Professional Development

Carol “at” ER&L

Friday, April 5, 2013 4:45 pm
Local Scenery "at" the conference

Local Scenery "at" the conference

No, my post title isn’t a candidate for the “Blog” of “Unnecessary” Quotation Marks. I was one of the virtual attendees at the conference. Since Derrik and Chris have already blogged, I’ll focus my reflections on some of the topics they haven’t covered yet.

What would Google Do?

Elizabeth German from the University of Houston reported on a transaction log analysis. Like us, their home page had several tabs roughly equating to Summon, catalog, e-journals, etc. Forty-three percent of searches were for known items vs. 53% for unknown item searching.

DDA as a Game Changer

Michael Levine-Clark University of Denver and Barb Kawecki YBP

This presentation was partly an overview of what DDA is. The new part for me is that NISO is working on some Best Practices on how to do DDA. For instance, publishers should keep titles available indefinitely in case a book languishes unused for decades but eventually gets a use. Another key thing they’re working on is how to get titles out of the consideration pool. (At WFU, we are particularly worried about superseded editions staying in the DDA pool alongside the newer editions.)

E or P: A Comparative Analysis of Electronic and Print Book Usage

Christopher C. Brown and Michael Levine-Clark from the University of Denver updated a study that I reported on last year about print and electronic use of the same book. This time, they analyzed Duke University Press books they had bought in print and from ebrary. When both formats were available, print was more likely to be used than e. (619 different print titles were used vs. 451 e-titles. This is from a universe of 1150 titles available in both formats.) However, books that were used in both formats tended to have the highest amount of total usage, and the type of e-usage tended to be more significant (e.g. higher number of pages used, higher number of pages printed). Once again, use in print correlated with use of e. Maybe patrons are using the e-book for discovery, which leads to a checkout in print. (Note this is just a speculated pattern; the data aren’t granular (or invasive) enough to prove that the same person uses a book electronically and then subsequently checks out the print.)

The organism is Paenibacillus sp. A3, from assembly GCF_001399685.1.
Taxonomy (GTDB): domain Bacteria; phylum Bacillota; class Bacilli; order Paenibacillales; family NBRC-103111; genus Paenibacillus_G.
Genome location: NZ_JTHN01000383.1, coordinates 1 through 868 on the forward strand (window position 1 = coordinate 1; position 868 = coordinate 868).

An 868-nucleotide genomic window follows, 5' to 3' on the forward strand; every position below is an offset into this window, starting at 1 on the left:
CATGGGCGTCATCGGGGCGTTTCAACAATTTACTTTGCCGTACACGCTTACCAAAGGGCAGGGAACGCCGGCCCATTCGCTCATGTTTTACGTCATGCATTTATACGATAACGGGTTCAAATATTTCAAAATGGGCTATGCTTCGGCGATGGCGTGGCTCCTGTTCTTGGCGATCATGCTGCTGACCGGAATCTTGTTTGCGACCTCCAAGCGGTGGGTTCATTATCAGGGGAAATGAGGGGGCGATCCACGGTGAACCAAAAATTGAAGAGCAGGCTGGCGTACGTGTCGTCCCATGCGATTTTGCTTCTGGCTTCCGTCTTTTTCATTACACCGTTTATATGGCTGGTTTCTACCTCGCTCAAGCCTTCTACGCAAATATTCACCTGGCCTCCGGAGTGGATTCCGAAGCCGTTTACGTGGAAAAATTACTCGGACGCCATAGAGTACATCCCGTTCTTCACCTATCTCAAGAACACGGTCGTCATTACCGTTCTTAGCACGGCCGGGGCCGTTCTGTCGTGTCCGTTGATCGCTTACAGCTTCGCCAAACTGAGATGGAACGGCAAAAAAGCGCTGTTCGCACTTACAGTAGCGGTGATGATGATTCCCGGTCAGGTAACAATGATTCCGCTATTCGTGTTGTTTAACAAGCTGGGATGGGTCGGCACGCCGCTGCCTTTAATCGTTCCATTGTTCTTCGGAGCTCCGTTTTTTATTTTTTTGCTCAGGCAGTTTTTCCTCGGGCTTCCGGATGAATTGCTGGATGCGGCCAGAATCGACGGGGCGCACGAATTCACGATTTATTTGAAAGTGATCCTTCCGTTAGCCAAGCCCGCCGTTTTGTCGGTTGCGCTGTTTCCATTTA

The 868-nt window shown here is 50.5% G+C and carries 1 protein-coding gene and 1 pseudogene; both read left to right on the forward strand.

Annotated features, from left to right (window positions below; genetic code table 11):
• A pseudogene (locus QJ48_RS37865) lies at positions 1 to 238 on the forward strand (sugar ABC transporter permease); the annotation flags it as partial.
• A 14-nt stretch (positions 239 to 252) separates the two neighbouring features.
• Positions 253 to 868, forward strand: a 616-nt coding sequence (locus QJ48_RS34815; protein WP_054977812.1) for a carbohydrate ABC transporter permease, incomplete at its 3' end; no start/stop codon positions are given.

OpenURL Link Resolvers: Tracking Effectiveness over Time

Kenyon Stuart from the University of Michigan studied how SFX and 360 Link and Summon’s Direct Linking succeeded in linking users to full text. After all this time, there’s still a lot of room for improvement in this linking. Supplements, book reviews and newspapers are particular problems. He did find ways to reduce bad links for the most frequently used journals. For instance, he moved better-performing providers up in the 360 Link results list. (We’ve done that too, for instance ranking publisher-based sites generally higher than aggregators and putting print last.)

Reflections on virtual attendance

ER&L is a relevant conference for me, but not my #1 conference for the year. The group virtual attendance option was affordable. It also brought in folks for single sessions who never would have traveled to Texas. Thanks to Derrik for arranging this!

2 Responses to “Carol “at” ER&L”

  1. Interesting comparisons between the “print” and “e” versions of the same title. Note though that when a print book is checked out, we in the library have NO IDEA how much or little is being used of the title v. what we know of use of the e title. It is a really difficult comparison to make. How do we know what is more “significant”? Or is the comparison between e titles that have had more print uses v. e titles with fewer print uses? Whatever the evaluation, the process continues to fascinate me. We are watching the game as it is being played and can’t really predict the outcome.

  2. @Mary Beth: That’s a very good point. Brown and Levine-Clark did cover that during their talk, but I didn’t mention it in my synopsis.


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